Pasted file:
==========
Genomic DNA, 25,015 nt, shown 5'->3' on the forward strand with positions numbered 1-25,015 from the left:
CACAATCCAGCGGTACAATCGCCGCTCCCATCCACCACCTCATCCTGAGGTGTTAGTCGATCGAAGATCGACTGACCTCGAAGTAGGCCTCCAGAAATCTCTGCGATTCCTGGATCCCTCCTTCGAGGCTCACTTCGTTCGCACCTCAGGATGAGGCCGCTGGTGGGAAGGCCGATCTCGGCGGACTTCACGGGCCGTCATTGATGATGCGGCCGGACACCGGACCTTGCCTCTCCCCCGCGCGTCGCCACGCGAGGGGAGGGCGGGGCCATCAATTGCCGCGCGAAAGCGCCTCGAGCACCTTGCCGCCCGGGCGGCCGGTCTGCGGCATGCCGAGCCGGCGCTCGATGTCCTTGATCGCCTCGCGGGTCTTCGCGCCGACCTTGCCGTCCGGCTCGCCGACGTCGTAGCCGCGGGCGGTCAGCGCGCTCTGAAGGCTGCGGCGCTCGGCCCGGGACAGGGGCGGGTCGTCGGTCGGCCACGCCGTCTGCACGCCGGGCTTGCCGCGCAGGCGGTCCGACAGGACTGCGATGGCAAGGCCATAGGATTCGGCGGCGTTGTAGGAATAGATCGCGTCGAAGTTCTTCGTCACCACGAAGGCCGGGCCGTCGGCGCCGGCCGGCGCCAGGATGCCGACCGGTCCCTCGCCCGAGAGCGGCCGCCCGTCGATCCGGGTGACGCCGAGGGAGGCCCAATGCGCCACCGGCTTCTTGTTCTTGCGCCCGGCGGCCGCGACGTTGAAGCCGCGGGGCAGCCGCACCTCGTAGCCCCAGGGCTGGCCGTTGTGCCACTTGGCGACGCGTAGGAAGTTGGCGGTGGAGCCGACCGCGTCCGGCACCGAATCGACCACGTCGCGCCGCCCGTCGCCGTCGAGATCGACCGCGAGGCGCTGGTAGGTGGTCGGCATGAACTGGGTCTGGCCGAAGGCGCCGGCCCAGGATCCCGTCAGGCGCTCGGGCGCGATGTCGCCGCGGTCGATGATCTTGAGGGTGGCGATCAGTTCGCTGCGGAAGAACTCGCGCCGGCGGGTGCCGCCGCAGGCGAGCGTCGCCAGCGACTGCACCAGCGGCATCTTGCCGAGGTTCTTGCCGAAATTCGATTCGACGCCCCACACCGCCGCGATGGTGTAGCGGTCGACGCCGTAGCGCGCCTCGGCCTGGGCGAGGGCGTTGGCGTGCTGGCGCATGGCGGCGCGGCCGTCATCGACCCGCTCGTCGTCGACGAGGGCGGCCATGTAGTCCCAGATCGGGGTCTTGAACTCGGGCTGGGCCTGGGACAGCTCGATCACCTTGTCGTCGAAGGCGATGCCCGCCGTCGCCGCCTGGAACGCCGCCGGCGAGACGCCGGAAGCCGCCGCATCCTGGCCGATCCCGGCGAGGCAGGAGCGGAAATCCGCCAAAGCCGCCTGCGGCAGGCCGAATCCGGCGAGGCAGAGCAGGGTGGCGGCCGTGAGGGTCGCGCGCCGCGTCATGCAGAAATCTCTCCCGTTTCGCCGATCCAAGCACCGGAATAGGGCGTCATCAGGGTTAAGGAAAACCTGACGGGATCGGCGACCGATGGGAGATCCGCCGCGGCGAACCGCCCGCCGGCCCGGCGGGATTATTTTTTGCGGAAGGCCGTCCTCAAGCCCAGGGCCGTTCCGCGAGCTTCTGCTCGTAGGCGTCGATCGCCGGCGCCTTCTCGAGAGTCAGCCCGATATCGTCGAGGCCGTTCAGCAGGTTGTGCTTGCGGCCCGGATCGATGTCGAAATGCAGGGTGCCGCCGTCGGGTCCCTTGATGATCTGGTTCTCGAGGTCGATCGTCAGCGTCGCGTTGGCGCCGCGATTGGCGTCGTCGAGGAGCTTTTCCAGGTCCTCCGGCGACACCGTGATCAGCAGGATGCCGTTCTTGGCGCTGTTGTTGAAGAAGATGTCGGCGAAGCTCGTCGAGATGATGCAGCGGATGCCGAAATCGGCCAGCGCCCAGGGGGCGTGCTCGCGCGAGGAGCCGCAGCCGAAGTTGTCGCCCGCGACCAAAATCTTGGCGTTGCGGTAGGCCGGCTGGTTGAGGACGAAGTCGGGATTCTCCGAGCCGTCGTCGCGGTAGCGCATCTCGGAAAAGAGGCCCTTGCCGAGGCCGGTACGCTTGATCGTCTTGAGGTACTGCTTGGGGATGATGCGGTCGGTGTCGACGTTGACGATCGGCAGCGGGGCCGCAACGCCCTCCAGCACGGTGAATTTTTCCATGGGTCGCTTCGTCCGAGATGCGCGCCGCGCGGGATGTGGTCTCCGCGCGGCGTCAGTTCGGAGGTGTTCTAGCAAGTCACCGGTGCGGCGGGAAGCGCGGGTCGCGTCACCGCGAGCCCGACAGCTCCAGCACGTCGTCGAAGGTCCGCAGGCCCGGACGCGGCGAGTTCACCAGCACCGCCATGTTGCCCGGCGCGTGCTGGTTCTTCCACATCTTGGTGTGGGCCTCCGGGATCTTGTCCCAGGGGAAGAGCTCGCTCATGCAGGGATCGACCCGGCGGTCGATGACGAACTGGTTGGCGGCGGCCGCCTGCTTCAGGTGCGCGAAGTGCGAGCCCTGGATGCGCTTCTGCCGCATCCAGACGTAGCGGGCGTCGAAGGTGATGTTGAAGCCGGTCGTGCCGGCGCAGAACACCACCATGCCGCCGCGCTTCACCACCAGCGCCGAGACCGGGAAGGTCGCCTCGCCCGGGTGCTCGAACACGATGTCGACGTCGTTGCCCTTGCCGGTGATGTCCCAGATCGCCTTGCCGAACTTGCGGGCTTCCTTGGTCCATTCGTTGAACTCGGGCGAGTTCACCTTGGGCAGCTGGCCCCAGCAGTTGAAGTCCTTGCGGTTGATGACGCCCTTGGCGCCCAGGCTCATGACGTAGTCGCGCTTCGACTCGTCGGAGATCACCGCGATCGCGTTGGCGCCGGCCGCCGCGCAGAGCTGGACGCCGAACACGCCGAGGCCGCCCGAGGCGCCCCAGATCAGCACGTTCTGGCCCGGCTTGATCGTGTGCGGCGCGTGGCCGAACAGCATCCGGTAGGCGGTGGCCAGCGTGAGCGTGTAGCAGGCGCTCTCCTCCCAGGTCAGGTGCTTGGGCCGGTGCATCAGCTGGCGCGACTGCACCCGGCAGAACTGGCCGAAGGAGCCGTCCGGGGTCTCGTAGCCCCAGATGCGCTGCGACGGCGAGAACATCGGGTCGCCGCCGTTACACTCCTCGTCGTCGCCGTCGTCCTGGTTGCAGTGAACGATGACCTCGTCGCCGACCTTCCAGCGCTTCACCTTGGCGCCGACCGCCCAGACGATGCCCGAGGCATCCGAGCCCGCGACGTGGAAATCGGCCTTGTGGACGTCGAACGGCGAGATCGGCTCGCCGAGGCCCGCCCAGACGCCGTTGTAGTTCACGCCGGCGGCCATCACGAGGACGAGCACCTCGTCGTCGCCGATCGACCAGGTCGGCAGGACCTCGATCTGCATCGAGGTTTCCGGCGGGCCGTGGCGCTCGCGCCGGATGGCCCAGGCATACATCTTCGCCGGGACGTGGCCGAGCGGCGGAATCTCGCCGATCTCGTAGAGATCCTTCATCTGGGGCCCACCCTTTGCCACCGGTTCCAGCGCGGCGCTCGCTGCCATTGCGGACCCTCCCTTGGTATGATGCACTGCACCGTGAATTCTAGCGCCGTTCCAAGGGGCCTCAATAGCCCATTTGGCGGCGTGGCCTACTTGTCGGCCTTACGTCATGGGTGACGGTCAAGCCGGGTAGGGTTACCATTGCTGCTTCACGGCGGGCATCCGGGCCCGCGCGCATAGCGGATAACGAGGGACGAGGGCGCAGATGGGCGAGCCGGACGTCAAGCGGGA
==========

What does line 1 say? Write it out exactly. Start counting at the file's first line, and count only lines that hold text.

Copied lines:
Genomic DNA, 25,015 nt, shown 5'->3' on the forward strand with positions numbered 1-25,015 from the left: